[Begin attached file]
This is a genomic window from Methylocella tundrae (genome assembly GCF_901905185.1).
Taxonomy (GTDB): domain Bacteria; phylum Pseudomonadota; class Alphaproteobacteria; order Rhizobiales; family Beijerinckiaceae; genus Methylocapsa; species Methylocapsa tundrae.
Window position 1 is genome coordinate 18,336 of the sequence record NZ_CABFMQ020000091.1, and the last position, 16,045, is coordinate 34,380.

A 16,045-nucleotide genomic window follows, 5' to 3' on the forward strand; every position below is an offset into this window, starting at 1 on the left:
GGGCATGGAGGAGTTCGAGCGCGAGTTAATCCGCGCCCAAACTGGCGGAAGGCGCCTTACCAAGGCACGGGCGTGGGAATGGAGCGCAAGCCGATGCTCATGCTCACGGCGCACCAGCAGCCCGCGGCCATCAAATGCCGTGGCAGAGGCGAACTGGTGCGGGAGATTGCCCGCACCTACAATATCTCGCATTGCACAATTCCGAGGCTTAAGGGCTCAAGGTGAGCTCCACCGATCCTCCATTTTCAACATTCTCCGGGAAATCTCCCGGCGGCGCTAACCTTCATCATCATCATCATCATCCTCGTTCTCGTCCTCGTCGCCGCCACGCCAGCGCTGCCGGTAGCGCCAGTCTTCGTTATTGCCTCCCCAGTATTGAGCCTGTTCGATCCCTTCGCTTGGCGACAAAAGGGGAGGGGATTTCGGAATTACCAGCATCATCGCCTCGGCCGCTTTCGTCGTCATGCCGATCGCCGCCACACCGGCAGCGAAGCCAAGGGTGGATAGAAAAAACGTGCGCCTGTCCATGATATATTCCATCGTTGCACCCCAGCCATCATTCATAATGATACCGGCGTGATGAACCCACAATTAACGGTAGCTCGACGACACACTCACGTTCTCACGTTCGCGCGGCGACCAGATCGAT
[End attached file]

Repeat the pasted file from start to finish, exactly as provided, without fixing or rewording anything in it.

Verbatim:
This is a genomic window from Methylocella tundrae (genome assembly GCF_901905185.1).
Taxonomy (GTDB): domain Bacteria; phylum Pseudomonadota; class Alphaproteobacteria; order Rhizobiales; family Beijerinckiaceae; genus Methylocapsa; species Methylocapsa tundrae.
Window position 1 is genome coordinate 18,336 of the sequence record NZ_CABFMQ020000091.1, and the last position, 16,045, is coordinate 34,380.

A 16,045-nucleotide genomic window follows, 5' to 3' on the forward strand; every position below is an offset into this window, starting at 1 on the left:
GGGCATGGAGGAGTTCGAGCGCGAGTTAATCCGCGCCCAAACTGGCGGAAGGCGCCTTACCAAGGCACGGGCGTGGGAATGGAGCGCAAGCCGATGCTCATGCTCACGGCGCACCAGCAGCCCGCGGCCATCAAATGCCGTGGCAGAGGCGAACTGGTGCGGGAGATTGCCCGCACCTACAATATCTCGCATTGCACAATTCCGAGGCTTAAGGGCTCAAGGTGAGCTCCACCGATCCTCCATTTTCAACATTCTCCGGGAAATCTCCCGGCGGCGCTAACCTTCATCATCATCATCATCATCCTCGTTCTCGTCCTCGTCGCCGCCACGCCAGCGCTGCCGGTAGCGCCAGTCTTCGTTATTGCCTCCCCAGTATTGAGCCTGTTCGATCCCTTCGCTTGGCGACAAAAGGGGAGGGGATTTCGGAATTACCAGCATCATCGCCTCGGCCGCTTTCGTCGTCATGCCGATCGCCGCCACACCGGCAGCGAAGCCAAGGGTGGATAGAAAAAACGTGCGCCTGTCCATGATATATTCCATCGTTGCACCCCAGCCATCATTCATAATGATACCGGCGTGATGAACCCACAATTAACGGTAGCTCGACGACACACTCACGTTCTCACGTTCGCGCGGCGACCAGATCGAT